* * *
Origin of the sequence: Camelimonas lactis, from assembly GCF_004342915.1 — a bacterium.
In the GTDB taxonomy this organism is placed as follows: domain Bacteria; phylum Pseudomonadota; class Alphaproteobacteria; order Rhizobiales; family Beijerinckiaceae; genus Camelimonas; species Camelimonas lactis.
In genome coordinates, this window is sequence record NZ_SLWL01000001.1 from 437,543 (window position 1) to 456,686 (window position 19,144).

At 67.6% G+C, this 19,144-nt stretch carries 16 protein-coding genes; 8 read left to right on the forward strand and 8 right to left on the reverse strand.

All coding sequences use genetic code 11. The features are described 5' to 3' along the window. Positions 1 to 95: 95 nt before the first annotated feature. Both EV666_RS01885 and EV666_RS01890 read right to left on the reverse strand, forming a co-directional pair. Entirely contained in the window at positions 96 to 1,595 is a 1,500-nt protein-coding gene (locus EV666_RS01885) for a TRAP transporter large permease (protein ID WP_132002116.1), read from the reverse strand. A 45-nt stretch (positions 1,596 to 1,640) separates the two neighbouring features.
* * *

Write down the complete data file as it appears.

Origin of the sequence: Camelimonas lactis, from assembly GCF_004342915.1 — a bacterium.
In the GTDB taxonomy this organism is placed as follows: domain Bacteria; phylum Pseudomonadota; class Alphaproteobacteria; order Rhizobiales; family Beijerinckiaceae; genus Camelimonas; species Camelimonas lactis.
In genome coordinates, this window is sequence record NZ_SLWL01000001.1 from 437,543 (window position 1) to 456,686 (window position 19,144).

At 67.6% G+C, this 19,144-nt stretch carries 16 protein-coding genes; 8 read left to right on the forward strand and 8 right to left on the reverse strand.

All coding sequences use genetic code 11. The features are described 5' to 3' along the window. Positions 1 to 95: 95 nt before the first annotated feature. Both EV666_RS01885 and EV666_RS01890 read right to left on the reverse strand, forming a co-directional pair. Entirely contained in the window at positions 96 to 1,595 is a 1,500-nt protein-coding gene (locus EV666_RS01885) for a TRAP transporter large permease (protein ID WP_132002116.1), read from the reverse strand. A 45-nt stretch (positions 1,596 to 1,640) separates the two neighbouring features.